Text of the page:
Author Mentioned Royal Families of Europe in Gulliver's Travels

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The author has mentioned many discrepancies of the royal families of England and Europe. Explain some of them along with the reasons as furnished by the author.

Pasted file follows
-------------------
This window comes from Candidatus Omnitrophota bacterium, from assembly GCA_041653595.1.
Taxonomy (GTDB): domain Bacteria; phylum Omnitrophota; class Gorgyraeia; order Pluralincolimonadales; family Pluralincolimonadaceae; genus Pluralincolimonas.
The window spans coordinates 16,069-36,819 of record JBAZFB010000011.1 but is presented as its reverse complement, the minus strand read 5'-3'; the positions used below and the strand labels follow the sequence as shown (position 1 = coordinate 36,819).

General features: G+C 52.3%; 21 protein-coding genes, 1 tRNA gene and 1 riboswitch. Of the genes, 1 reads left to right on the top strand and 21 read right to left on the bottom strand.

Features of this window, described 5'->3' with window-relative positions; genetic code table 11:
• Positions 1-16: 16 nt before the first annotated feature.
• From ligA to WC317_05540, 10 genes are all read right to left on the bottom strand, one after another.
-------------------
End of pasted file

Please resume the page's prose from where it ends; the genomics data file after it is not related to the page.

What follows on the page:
The author desired the governor would call up the spirits of a dozen or two of kings, with their ancestors, in order, for eight or nine generations. But the authors disappointment was grievous and unexpected; for, instead of a long train with royal diadems, he saw in one family two fiddlers, three spruce courtiers, and an Italian prelate; in another a barber, an abbot, and two cardinals. He found himself able to trace the particular features by which certain families were distinguished up to their originals. He could plainly discover from where one family derived a long chin, why a second abounded with knaves for two generations, and fools for two more; why a third happened to be crackbrained, and a fourth to be sharpers. He understood how cruelty, falsehood, and cowardice grew to be characteristics by which certain families were distinguished as much as by their coats of arms; who first brought the pox into a noble house which has lineally descended scrofulous tumours to their posterity.

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